Seventh-grade textbooks are history at Waterford Middle School
By Julie Rossman
In what is likely a sign of things to come in education, Fox River Middle School has taken a step toward becoming more “green” while it also prepares students to compete in a global, digital society.
Each seventh-grader received a laptop at the beginning of this school year, to be used through 8th grade and hopefully even through high school.
Fox River Principal Darlene Markle said that so far the new program is going well.
“The kids are loving it,” she said. And most parents also seem happy with the program, Markle notes.
There have been minimal issues at home, Markle said, and during a recent parent listening session, parental input was quite positive. “It was very collaborative, very positive feedback,” she said.
Twenty-seven parents attended that meeting, where Markle heard comments such as: “what a progressive district!” and “my child is excited.”
Some parents even asked for more training for themselves so they are better able to help their children, while other parents discussed how the laptops will transition to high school.
Two additional parent listening sessions are scheduled at Fox River School regarding the laptop program on Mondays, Oct. 17 and Nov. 28. Sessions on both dates will be held from 10 a.m. to 11 a.m. and 6 p.m. to 7 p.m.
Markle said that in these times of school budget cuts, she believes the laptop program is “absolutely” worth it.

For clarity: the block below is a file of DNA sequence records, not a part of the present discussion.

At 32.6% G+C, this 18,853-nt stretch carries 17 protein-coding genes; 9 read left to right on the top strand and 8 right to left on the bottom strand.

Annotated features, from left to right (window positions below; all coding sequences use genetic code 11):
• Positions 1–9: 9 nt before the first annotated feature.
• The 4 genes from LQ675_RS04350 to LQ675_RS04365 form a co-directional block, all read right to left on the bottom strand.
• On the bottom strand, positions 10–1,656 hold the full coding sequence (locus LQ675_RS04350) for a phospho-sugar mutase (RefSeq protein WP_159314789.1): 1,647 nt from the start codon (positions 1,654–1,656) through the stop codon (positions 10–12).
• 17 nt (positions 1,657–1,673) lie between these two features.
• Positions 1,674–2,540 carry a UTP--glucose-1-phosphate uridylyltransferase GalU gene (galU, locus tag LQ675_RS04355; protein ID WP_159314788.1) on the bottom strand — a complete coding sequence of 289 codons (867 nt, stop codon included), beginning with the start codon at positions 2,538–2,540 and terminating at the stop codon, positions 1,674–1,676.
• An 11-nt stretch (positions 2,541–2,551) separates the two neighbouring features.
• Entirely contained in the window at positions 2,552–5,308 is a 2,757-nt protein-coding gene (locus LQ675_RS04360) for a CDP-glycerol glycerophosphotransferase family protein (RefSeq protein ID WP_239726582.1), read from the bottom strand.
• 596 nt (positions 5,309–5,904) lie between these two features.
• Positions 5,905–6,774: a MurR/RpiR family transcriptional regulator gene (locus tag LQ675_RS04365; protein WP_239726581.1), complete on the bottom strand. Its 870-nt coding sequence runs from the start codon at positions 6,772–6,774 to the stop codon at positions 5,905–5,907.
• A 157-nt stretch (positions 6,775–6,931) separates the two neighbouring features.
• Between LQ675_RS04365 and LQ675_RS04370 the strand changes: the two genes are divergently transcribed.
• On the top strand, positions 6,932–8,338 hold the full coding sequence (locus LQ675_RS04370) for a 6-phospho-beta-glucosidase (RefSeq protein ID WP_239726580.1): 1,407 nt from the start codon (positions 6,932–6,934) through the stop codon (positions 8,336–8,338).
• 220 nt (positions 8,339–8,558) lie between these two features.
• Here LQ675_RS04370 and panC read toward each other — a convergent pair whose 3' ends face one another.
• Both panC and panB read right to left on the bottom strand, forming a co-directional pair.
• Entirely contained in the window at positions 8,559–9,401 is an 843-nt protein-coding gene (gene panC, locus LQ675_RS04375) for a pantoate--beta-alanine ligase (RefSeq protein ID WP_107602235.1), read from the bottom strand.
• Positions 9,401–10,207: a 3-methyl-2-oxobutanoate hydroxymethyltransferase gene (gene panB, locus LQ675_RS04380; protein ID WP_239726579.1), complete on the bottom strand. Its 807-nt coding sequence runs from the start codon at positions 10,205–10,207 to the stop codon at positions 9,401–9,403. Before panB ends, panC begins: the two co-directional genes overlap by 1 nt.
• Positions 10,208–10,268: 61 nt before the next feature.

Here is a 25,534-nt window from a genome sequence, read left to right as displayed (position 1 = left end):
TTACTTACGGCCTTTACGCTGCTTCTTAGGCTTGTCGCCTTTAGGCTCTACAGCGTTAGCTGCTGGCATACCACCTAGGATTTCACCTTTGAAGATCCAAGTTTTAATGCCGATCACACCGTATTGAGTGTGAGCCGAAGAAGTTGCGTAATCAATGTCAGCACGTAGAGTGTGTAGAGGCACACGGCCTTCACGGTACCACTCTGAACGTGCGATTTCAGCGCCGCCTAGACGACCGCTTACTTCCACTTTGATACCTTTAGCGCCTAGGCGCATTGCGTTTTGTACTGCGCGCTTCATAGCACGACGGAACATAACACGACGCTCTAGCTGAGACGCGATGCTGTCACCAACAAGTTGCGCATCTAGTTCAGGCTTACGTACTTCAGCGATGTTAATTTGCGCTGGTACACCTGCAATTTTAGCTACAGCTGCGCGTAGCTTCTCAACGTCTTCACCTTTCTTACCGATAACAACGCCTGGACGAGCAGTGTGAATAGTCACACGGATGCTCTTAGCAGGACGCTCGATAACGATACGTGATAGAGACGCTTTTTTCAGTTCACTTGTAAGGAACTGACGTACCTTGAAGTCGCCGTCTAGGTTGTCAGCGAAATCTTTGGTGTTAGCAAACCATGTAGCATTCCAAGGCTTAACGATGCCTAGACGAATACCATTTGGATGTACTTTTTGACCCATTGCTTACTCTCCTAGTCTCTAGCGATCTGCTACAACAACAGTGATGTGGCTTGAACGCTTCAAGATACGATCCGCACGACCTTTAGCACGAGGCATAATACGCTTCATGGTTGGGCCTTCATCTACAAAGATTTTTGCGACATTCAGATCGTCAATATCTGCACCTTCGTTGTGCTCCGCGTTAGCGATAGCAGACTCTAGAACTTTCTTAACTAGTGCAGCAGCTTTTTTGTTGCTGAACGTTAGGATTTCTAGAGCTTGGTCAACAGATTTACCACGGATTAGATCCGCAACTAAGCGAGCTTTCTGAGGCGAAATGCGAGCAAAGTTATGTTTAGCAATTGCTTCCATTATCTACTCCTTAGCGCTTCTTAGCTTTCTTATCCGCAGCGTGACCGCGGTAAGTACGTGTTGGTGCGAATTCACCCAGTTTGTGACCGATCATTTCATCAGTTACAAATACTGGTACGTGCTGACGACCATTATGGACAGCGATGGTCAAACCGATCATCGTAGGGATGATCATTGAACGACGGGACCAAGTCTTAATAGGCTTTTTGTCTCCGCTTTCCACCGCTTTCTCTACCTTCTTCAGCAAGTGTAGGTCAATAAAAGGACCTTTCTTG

She explained that the school was able to allocate items in the budget differently and also noted a huge savings in paper, as all textbooks and assignments are now on the computer. “There’s no need to purchase text books,” Markle said.
Markle also likes that the laptops are teaching students 21st century skills like organization, communication, research, collaboration and critical thinking.
Markle said the new program has provided for a huge shift at the school in both instruction and in learning.
The laptop program has been in the planning stages since 2008, she said, and the staff has undergone a lot of training.
“They are adapting just fine,” Markle said of the staff, adding: “It’s a different way of learning – the laptop is just a tool.”
Markle said she likes how the computers provide for learner-based instruction, where students can learn the way that best works for them.
“It allows for differentiation in learning – the students are in charge,” Markle explained.
Overall, seventh-grader Cassie Barwick said she likes the new system. For one thing, Cassie says her backpack is not so heavy, as there are no more textbooks to carry around.
And if she’s out sick, Cassie can get assignments on the on-line calendar, making it easy to complete missed homework.
Cassie says it’s easy to communicate with teachers and fellow classmates about questions on homework via e-mail or instant messaging.
During class, teachers have gone to the Internet for assistance in instruction.
In her Spanish class, for example, Cassie’s classmates watch an online YouTube video every day of a woman singing a song about all of the Spanish-speaking countries and capitols.
On the downside, Cassie says there are a lot of usernames and passwords to remember and sometimes the Internet is slow.
Cassie’s mother, Nancy Barwick, said she likes how the laptop keeps her daughter better connected to her classes and assignments.
“It’s a closer communication tool – more immediate,” Barwick said. The laptops also teach students more responsibility and help groom them for college, she added.
There have been a few glitches with logging on to the Internet, Barwick said, but once all the bugs are worked out, she feels things will flow better.
“Hats off to the district for being progressive,” Barwick said.